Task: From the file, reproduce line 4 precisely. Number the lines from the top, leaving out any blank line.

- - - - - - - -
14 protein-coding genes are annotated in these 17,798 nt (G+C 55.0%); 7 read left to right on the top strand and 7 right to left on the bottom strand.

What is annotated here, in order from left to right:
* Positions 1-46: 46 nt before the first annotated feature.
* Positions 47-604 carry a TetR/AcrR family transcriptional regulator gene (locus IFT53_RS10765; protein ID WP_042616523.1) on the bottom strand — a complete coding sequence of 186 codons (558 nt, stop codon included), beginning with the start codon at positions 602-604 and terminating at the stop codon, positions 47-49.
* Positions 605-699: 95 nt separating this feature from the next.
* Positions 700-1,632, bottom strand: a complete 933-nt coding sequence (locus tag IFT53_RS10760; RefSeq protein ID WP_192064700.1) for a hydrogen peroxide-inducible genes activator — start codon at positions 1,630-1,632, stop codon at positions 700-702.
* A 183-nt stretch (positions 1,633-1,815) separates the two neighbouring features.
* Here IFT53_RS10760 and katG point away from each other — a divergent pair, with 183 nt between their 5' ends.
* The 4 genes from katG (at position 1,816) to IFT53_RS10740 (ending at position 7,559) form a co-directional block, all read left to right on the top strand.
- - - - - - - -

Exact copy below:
* Positions 47-604 carry a TetR/AcrR family transcriptional regulator gene (locus IFT53_RS10765; protein ID WP_042616523.1) on the bottom strand — a complete coding sequence of 186 codons (558 nt, stop codon included), beginning with the start codon at positions 602-604 and terminating at the stop codon, positions 47-49.